The European Patent Office (EPO) presented the European Inventor Award 2014 today in Berlin honouring outstanding inventors for their contribution to social, economic and technological progress. The award ceremony, held at the former Kaiserliches Telegrafenamt (Imperial Telegraph Office) in Germany’s capital, was attended by some 500 guests from the fields of business, science, culture and politics, including German Federal Minister of Justice and Consumer Protection Heiko Maas.
The international jury selected the winners from 15 finalists, themselves selected from over 300 proposals for individual inventors and inventor teams put forward for the 2014 award. The winners are: Artur Fischer (Germany) in the category “Lifetime achievement”, Koen Andries/Jérôme Guillemont (Belgium/France) in “Industry”, Peter Holme Jensen (Denmark) in “Small and medium-sized enterprises”, Christofer Toumazou (UK) in “Research” and Charles W. (“Chuck”) Hull in “Non-European countries”. In addition, the Popular Prize was awarded to public favourite Masahiro Hara and his team, who received nearly 30% of the more than 20 000 votes cast online.
The winners at a glance:
- Lifetime achievement: With over 1 100 applications for patents and utility models, Artur Fischer (Germany) is one of the most prolific inventors of all time. His invention and namesake, the expansion plug (or “Fischer wall plug”) revolutionised the construction industry in 1958 and has been used billions of times around the world ever since. Other innovations which have earned him worldwide recognition include the first synchronised photo flash for cameras and his “fischertechnik” toy building sets. Additional information here.
- Industry: Koen Andries (Belgium), Jérôme Guillemont (France) and team were distinguished for their efforts in developing the first new effective tuberculosis (TB) drug in 40 years. Thanks to the research team led by Andries and Guillemont, the disease – including multi-drug resistant forms – can now be treated successfully. The innovative drug quickly cuts off the energy supply in TB bacteria, significantly reducing treatment times and enabling a full recovery. Additional information here.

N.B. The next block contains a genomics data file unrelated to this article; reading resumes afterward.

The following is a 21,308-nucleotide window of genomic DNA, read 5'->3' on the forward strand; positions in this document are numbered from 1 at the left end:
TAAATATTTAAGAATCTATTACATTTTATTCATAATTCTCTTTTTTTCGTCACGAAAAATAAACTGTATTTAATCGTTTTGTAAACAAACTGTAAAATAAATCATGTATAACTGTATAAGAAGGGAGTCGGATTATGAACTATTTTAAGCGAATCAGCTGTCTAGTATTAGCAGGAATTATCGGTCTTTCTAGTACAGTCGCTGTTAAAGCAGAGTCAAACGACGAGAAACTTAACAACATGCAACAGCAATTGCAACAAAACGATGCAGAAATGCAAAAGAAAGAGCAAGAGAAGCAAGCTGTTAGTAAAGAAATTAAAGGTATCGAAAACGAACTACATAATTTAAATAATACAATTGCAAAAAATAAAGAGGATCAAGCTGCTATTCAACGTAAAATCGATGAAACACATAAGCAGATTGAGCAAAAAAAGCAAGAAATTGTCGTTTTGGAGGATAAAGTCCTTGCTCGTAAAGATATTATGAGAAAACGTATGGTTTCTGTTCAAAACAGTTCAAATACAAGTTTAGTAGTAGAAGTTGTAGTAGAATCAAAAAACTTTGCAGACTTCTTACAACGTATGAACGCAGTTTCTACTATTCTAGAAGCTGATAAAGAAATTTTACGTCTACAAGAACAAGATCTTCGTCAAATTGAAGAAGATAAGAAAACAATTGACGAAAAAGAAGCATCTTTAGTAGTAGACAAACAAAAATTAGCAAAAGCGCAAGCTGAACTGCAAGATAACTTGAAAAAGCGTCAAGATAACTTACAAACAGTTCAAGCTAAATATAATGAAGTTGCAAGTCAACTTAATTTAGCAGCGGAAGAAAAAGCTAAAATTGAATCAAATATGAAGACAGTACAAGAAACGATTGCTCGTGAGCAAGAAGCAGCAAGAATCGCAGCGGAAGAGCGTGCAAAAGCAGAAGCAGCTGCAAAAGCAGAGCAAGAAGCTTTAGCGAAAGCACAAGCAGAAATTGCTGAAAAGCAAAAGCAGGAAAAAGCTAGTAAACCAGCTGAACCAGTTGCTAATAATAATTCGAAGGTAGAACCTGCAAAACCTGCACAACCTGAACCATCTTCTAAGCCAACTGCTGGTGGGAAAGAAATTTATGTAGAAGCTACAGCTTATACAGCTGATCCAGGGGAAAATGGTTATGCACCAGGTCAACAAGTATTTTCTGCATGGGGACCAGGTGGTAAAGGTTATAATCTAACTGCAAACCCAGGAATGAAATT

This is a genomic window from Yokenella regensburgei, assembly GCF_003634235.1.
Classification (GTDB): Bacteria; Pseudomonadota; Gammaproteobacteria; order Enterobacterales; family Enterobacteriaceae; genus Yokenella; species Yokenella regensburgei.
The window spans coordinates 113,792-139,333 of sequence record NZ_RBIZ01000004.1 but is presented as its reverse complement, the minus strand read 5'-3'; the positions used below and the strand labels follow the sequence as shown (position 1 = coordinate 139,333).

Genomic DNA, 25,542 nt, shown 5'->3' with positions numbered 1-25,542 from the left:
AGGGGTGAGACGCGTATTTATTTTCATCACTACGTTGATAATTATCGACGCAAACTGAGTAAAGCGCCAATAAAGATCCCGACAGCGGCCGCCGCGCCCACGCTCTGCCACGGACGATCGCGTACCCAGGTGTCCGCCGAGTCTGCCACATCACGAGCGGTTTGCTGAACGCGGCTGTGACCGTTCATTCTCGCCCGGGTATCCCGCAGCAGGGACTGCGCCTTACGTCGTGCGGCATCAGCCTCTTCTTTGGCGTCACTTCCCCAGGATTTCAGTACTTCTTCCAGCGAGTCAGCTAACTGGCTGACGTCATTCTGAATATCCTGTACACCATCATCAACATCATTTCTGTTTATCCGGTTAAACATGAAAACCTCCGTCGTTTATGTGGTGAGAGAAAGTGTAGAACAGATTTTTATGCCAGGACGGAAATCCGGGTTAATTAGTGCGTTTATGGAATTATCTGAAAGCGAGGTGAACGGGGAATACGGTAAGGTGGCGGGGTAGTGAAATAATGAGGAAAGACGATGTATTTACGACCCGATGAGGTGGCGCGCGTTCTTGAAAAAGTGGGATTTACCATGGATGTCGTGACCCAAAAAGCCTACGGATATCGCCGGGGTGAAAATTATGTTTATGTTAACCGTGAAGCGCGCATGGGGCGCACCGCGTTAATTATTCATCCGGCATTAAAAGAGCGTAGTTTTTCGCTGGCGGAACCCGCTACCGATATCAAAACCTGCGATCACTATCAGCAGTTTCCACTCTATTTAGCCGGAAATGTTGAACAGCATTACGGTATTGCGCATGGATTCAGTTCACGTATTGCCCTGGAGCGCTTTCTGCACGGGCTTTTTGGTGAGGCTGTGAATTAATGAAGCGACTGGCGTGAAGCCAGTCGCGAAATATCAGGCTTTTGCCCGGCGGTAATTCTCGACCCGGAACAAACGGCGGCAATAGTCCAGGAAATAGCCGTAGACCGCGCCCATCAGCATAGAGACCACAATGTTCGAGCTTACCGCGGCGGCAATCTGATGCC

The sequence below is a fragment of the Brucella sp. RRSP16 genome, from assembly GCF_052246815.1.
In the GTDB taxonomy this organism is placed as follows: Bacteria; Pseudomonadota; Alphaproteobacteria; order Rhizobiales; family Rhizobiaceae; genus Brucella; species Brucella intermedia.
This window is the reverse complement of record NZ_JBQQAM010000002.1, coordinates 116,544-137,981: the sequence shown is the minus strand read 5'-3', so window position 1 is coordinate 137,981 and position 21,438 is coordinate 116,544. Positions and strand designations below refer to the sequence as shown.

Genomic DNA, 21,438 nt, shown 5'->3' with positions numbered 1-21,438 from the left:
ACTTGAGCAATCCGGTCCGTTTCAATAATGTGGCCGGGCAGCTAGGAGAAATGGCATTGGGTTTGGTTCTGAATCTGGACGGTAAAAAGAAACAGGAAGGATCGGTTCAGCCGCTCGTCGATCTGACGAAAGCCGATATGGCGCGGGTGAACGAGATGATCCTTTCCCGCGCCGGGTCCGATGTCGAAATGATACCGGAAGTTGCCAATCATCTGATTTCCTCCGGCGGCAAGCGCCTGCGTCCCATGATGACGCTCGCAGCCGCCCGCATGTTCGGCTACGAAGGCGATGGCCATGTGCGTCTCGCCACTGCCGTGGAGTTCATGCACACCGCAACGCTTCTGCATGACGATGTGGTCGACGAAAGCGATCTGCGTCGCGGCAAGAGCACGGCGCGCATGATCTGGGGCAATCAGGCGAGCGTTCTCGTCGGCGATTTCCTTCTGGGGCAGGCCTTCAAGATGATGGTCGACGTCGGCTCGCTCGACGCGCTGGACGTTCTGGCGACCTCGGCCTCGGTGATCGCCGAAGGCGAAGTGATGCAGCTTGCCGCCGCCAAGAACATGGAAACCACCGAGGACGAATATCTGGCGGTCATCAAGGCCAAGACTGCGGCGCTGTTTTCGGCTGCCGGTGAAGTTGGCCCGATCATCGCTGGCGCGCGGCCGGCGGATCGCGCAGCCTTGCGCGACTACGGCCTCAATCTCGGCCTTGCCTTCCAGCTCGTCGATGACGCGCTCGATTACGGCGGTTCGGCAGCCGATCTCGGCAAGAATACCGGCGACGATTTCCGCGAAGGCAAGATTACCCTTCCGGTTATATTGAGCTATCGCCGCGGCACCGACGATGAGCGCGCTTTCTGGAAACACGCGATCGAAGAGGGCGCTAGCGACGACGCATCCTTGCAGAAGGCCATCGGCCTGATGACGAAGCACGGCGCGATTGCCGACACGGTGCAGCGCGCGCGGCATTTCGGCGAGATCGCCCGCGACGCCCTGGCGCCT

- Small and medium-sized enterprises (SMEs): Peter Holme Jensen, Claus Hélix-Nielsen and Danielle Keller (Denmark) received the Award for their invention of a water-purifying membrane coated with aquaporins, which purifies water without consuming large amounts of energy. The innovation of this Danish team of chemists relies on the natural filtering function of so-called aquaporins. Unlike conventional methods, it does not require an elaborate filtration system based on energy- and cost-intensive hydrostatic pressure. Additional information here.
- Research: Christofer Toumazou (United Kingdom) won in the Research category with his invention of a quick DNA test which can decipher the genetic makeup of individuals within minutes, without the need for lab work – a milestone along the path to innovative medical healthcare with a preventive focus. The innovation is based on a microchip that detects deviations in an individual human genome. The chip can be inserted into a USB stick, providing results that are viewable directly on a computer.Additional information here.
- Non-European countries: Charles W. Hull (United States) received the European Inventor Award for his invention of 3D printing – a technology that is currently in use in numerous fields and that has triggered a veritable revolution in manufacturing. Although a multitude of different procedures for 3D printing now exist, they all build on Hull’s original invention. Additional information here.
- Popular Prize: Masahiro Hara, Takayuki Nagaya and team (Japan): It is hard to imagine day-to-day life without the QR (Quick Response) code they invented. Among other things, it is used for managing inventory in factories, administering patient files, tracking biological samples and as a marketing tool. The QR code links the physical world with the virtual realm by means of a smartphone or tablet and the relevant app. Additional information here.
The choice of the public was clear, as nearly 30% of the votes cast went to the Japanese team. Moreover, with over 20 000, the number of votes coming from around the world more than doubled over last year.
“Innovation is absolutely essential for Europe to generate growth and prosperity and secure its position among the leading industrial regions,” said EPO President Benoît Battistelli at the award ceremony. “All of the inventors we are honouring here today have introduced game-changing technological innovations in their respective fields. Their achievements improve people’s everyday lives, and represent substantial contributions to tackling major global challenges such as climate change, access to clean drinking water and improving health. Their ingenuity and creativity are indicative of Europe’s position as a leading technology region. And patents play a major role in protecting this status on a daily basis.”